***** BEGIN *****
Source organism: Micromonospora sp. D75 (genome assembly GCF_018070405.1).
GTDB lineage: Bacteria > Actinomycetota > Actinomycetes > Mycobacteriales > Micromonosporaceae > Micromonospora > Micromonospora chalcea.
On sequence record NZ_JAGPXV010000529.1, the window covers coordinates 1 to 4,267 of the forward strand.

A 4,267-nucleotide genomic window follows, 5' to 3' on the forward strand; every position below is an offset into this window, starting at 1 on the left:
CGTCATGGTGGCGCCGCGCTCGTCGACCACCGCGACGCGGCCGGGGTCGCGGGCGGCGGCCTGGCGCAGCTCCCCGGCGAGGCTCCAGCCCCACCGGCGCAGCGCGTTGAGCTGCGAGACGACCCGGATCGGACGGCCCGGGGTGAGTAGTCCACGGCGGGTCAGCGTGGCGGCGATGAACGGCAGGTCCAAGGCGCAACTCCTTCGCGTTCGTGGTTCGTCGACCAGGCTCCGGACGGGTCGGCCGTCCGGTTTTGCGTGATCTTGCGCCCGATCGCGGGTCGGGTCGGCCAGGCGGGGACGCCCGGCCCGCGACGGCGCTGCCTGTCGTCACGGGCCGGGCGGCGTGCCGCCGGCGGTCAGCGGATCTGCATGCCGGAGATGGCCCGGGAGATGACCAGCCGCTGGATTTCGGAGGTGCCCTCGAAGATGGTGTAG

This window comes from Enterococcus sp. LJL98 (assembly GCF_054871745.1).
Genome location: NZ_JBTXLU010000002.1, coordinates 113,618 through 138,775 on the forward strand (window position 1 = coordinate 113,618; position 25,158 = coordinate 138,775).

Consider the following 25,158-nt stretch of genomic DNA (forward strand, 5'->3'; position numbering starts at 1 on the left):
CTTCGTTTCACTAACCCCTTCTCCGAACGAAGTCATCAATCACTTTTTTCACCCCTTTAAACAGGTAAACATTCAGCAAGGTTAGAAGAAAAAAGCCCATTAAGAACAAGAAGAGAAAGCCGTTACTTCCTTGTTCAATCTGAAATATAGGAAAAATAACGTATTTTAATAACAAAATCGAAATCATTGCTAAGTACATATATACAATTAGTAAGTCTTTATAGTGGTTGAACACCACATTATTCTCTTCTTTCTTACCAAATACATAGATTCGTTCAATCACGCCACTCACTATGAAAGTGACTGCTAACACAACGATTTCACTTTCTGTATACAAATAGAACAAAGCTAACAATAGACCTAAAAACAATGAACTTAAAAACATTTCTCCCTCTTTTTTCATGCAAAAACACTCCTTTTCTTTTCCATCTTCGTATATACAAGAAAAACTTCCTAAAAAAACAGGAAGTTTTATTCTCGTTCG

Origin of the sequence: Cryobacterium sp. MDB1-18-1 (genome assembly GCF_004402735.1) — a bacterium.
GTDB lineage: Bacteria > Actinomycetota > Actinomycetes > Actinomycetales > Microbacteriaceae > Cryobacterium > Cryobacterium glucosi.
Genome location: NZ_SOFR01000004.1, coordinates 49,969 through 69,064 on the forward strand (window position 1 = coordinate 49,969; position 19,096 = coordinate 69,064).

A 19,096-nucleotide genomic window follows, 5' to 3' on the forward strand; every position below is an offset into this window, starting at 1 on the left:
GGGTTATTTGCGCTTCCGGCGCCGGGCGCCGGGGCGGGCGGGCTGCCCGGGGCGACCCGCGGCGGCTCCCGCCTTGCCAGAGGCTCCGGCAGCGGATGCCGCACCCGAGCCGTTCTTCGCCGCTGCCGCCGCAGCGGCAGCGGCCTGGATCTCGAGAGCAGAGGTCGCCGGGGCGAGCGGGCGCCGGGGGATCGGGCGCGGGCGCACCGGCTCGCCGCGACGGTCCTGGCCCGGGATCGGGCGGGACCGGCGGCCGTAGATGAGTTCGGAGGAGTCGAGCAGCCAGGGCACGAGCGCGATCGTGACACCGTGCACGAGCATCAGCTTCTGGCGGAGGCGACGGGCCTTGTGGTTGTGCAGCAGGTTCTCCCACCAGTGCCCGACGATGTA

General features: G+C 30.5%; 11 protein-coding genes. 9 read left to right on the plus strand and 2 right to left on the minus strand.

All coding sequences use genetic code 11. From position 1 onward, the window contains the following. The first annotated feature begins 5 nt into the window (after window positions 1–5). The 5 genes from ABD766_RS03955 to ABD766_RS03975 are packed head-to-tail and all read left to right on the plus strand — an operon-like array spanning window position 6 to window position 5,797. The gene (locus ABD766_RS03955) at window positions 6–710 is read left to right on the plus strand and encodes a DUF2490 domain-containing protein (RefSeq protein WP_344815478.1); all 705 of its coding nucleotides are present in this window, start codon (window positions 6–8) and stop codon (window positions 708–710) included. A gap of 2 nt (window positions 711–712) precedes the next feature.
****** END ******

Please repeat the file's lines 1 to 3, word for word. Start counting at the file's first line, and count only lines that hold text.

Source organism: Micromonospora sp. D75 (genome assembly GCF_018070405.1).
GTDB lineage: Bacteria > Actinomycetota > Actinomycetes > Mycobacteriales > Micromonosporaceae > Micromonospora > Micromonospora chalcea.
On sequence record NZ_JAGPXV010000529.1, the window covers coordinates 1 to 4,267 of the forward strand.